The first possibility is the computerised method of dual coding (cf. § 3.2.1.). However, there is a small difference which is that this method will only be triggered by need, i.e. whether for reasoning or referring, not during perception. In order to do that, we use a set of categorical and semantic associations between linguistic and sensitive descriptors.

The second possibility makes it possible to generate new traits or properties of the object on the same modality, starting from generic knowledge either on the category of objects or on the domain, in a deductive way.

Both methods can generate linguistic and sensitive OR.

3.3 Multimodal object representation

Our approach makes it possible to combine OR related to potentially different communication modalities in a new multimodal OR (MOR). That thus gives the agent the capacity to use several OR in one MOR to refer to an object in a multimodal way. Formally, this combination carries out the semantic sum of OR components. Some rules specify certain characteristics of MOR (e.g. temporal layout of OR components ). In order to model this capacity of combination, we propose the formal predicates Mor_combine (Figure 3.4).

Mor_combine(mor, or 1, , or n ) is true if and only if the MOR mor is the combination of every OR from or 1 to or n which are all related to different modalities.

Figure 3.4: Multimodal OR combination predicate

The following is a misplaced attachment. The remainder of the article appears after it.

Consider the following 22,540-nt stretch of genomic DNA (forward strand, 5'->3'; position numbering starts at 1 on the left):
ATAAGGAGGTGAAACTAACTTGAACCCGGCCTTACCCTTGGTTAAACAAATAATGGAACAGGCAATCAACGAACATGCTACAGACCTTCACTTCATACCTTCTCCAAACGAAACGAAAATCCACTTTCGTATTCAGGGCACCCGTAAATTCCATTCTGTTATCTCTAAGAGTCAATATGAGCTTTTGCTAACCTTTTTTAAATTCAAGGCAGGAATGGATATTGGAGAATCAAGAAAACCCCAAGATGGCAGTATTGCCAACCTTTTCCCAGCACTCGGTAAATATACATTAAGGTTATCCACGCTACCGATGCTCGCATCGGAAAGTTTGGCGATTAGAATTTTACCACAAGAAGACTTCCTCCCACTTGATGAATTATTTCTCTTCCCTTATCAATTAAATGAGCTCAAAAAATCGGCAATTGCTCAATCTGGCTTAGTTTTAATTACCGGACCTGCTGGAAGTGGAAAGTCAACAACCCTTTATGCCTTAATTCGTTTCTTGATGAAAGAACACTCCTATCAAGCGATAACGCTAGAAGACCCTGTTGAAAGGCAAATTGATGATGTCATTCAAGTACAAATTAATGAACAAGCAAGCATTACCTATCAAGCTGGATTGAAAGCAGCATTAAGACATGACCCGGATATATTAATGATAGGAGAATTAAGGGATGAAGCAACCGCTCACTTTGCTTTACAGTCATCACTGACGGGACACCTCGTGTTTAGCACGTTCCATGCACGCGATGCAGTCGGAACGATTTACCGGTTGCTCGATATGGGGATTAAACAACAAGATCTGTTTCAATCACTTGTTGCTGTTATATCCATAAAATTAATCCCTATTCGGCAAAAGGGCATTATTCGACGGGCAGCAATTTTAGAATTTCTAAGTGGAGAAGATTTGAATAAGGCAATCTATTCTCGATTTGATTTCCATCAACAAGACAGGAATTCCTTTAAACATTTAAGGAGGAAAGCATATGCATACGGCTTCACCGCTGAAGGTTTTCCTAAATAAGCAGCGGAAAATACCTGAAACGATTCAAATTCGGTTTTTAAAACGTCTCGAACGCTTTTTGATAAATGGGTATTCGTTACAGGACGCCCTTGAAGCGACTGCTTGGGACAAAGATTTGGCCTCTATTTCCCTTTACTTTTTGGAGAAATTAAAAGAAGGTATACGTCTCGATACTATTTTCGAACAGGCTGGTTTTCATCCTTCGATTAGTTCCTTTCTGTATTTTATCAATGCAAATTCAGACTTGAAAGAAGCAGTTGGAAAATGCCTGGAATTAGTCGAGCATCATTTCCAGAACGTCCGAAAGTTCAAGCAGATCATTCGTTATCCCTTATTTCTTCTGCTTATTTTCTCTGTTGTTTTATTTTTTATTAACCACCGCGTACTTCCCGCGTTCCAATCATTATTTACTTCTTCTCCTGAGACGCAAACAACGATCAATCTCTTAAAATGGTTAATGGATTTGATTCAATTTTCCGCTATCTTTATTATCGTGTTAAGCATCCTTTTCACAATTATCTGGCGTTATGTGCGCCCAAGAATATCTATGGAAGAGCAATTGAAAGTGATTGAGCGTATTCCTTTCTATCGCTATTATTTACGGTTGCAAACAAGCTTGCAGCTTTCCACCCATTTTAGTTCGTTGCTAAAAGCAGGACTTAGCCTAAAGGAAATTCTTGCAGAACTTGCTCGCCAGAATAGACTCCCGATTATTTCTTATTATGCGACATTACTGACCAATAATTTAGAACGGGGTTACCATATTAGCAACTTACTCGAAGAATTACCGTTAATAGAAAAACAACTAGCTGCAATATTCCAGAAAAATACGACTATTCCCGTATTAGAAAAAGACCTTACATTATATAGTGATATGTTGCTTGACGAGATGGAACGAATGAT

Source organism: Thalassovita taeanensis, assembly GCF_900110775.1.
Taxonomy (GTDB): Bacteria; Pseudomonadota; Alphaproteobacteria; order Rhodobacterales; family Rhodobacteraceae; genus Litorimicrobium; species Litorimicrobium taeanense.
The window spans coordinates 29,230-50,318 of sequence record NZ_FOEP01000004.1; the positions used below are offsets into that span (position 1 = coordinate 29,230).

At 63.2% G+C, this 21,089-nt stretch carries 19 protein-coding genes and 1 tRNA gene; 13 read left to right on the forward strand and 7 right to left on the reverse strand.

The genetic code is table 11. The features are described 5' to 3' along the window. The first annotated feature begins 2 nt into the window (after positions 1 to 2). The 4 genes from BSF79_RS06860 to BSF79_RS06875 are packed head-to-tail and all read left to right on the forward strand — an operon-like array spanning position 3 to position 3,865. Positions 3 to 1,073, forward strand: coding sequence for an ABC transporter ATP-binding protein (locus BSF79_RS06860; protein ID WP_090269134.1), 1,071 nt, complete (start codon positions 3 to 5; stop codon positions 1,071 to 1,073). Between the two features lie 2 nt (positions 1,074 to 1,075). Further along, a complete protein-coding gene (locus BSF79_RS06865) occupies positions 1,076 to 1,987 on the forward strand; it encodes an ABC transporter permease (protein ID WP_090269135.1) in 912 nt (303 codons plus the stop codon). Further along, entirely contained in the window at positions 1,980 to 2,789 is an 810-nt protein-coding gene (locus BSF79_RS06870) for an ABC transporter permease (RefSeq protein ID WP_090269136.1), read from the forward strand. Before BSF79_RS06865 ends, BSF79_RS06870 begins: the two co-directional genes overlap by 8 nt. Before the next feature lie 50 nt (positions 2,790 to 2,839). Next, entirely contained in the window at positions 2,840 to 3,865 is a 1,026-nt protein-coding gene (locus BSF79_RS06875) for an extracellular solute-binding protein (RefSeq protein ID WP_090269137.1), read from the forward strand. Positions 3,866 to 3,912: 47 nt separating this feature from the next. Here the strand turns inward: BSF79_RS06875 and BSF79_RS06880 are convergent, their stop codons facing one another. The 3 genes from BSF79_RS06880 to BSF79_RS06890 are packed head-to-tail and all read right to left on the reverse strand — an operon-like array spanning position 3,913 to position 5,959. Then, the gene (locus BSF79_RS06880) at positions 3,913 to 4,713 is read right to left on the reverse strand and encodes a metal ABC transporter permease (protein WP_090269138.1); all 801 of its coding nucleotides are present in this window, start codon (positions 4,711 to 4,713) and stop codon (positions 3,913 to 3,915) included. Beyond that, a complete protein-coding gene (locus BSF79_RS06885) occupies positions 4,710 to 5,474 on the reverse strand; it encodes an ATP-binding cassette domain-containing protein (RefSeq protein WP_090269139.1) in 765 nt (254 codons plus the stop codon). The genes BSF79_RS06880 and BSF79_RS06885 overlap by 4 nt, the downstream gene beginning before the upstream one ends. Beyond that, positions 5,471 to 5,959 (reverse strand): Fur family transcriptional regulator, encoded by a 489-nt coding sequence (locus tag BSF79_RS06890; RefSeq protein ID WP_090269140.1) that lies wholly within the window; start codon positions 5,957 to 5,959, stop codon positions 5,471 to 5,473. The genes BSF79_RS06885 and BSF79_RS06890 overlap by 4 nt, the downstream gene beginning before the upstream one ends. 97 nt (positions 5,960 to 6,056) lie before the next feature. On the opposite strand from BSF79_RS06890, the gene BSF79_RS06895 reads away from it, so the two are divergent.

3.4 Act of referring

The preceding prerequisite enables us to introduce a formal model of act of referring which can be integrated into a theory of rational interaction [SAD 91], on which dialoguing agents developed in FT R&D are based.

This theory of rational interaction is founded on an integrated formal model of the mental attitudes and rational action, which makes it possible to take into account various components and capacities implied in communication. It is the case of rational balance, a relation established on the one hand, between the various mental attitudes of an agent (belief, uncertainty, intention ) and, on the other hand, between its mental attitudes and actions. The communicative actions fit within this framework. They can be recognised and planned like traditional actions by the primitive principles of rational behaviour. Sadek proposed some models of communicative acts in his theory of rational interaction. They characterise, on the one hand, the reasons for which the act was selected (called rational effects) and, on the other, the preconditions of feasibility having to be satisfied so that the act can be planned (we will reconsider these concepts a little further).

In this theory, the various models of communicative acts (like the inform act for example), are made operational using logical principles of rationality. These principles for example will make it possible for the agent to select the actions which lead to its goals.

The model of act of referring we propose integrates the theory of rational interaction. This act can be planned and carried out by the same principles of rational behaviour. To define this model of act, we partly take the one proposed in [BRE 95] adapted from definition of Appelt and Kronfeld [APP 87], and of Maida [MAI 92]: